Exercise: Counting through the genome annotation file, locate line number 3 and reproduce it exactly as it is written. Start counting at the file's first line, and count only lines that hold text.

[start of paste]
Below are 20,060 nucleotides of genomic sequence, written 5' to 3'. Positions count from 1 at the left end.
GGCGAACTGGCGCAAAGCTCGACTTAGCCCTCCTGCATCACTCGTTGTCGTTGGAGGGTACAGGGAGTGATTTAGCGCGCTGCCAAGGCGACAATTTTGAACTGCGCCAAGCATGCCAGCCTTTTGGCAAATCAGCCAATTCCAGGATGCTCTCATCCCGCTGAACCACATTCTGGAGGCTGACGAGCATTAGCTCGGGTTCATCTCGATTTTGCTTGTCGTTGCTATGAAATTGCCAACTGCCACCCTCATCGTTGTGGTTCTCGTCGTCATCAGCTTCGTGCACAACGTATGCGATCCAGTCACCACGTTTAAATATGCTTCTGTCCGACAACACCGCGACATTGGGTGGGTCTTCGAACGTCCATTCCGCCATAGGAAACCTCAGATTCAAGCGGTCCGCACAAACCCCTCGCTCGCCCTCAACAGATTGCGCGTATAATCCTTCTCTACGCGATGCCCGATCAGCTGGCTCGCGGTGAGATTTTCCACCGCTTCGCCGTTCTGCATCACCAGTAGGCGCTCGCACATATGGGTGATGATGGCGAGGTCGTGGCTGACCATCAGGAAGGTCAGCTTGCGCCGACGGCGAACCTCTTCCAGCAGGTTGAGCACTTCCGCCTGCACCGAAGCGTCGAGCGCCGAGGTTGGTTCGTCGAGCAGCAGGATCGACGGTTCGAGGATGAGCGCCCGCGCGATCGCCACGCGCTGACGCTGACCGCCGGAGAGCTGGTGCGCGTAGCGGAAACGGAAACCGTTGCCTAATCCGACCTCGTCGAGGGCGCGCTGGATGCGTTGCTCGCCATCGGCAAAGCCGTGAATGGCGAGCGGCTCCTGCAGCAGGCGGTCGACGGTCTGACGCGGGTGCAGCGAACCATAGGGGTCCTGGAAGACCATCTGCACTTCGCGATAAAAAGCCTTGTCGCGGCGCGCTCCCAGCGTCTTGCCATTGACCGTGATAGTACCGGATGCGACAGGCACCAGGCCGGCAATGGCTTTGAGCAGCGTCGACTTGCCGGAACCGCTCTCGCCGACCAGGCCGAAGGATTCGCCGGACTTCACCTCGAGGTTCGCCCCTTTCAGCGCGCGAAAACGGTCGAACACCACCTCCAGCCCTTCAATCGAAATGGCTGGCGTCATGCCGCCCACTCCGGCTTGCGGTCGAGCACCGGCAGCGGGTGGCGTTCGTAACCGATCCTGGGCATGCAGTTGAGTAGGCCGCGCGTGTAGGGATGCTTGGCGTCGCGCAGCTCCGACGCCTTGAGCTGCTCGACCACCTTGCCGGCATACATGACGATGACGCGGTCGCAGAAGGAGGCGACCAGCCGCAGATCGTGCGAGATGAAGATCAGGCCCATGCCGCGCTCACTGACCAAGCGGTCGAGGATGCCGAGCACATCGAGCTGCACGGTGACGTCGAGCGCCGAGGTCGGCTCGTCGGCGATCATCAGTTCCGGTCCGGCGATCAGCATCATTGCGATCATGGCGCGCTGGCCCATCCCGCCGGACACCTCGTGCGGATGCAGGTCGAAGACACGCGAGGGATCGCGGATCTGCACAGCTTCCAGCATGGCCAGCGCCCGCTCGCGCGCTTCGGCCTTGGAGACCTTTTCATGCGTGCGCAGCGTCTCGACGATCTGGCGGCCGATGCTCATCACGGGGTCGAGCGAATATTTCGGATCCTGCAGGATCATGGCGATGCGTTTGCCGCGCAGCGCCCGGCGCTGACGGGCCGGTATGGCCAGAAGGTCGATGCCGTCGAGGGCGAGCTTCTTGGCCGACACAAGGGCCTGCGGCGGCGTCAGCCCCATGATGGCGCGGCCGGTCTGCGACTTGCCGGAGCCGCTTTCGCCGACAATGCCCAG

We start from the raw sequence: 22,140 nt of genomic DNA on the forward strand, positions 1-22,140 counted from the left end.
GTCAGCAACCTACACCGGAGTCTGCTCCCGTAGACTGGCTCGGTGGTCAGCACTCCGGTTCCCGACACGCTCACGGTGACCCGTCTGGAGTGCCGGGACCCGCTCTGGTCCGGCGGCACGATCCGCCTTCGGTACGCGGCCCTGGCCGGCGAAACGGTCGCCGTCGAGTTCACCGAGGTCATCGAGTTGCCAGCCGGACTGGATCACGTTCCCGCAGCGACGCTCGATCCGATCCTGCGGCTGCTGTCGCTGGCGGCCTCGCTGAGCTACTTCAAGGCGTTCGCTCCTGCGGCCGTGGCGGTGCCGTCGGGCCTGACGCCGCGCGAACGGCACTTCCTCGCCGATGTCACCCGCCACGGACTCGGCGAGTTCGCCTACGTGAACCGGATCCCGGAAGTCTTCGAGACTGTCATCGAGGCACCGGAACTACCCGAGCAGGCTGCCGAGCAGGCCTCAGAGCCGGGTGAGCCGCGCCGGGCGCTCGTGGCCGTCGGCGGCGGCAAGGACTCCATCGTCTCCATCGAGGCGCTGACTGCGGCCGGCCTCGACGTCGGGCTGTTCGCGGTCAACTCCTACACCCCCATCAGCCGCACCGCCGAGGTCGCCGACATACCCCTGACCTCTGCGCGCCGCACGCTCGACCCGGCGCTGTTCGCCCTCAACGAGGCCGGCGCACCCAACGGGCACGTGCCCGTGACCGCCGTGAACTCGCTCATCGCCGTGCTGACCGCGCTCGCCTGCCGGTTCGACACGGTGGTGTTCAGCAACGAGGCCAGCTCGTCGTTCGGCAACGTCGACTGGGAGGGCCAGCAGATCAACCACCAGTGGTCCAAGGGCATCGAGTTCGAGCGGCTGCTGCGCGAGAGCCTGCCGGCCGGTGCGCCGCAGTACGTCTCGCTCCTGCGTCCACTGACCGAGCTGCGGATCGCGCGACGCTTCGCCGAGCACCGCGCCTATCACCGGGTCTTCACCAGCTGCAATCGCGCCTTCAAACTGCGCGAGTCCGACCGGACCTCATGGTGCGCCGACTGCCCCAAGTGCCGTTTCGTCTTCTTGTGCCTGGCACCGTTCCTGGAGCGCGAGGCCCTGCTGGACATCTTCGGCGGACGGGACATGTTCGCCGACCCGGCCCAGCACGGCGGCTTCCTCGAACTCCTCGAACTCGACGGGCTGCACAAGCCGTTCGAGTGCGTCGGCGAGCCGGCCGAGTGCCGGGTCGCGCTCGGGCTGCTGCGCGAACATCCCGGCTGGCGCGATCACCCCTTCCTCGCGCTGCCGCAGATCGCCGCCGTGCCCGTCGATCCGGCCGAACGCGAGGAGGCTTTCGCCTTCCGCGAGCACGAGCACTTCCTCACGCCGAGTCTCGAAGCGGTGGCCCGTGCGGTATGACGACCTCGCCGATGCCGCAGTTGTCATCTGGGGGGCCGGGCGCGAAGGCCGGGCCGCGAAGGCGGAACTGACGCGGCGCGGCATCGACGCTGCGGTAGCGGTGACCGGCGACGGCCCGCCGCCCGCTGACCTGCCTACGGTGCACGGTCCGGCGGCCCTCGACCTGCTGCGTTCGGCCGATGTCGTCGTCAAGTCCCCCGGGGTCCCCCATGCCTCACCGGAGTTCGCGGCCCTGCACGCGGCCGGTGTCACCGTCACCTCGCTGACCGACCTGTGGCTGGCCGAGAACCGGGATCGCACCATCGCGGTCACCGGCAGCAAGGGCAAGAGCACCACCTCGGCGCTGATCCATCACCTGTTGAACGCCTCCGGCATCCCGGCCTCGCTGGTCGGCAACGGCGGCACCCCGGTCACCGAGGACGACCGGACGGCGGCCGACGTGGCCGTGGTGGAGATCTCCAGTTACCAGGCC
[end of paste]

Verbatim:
We start from the raw sequence: 22,140 nt of genomic DNA on the forward strand, positions 1-22,140 counted from the left end.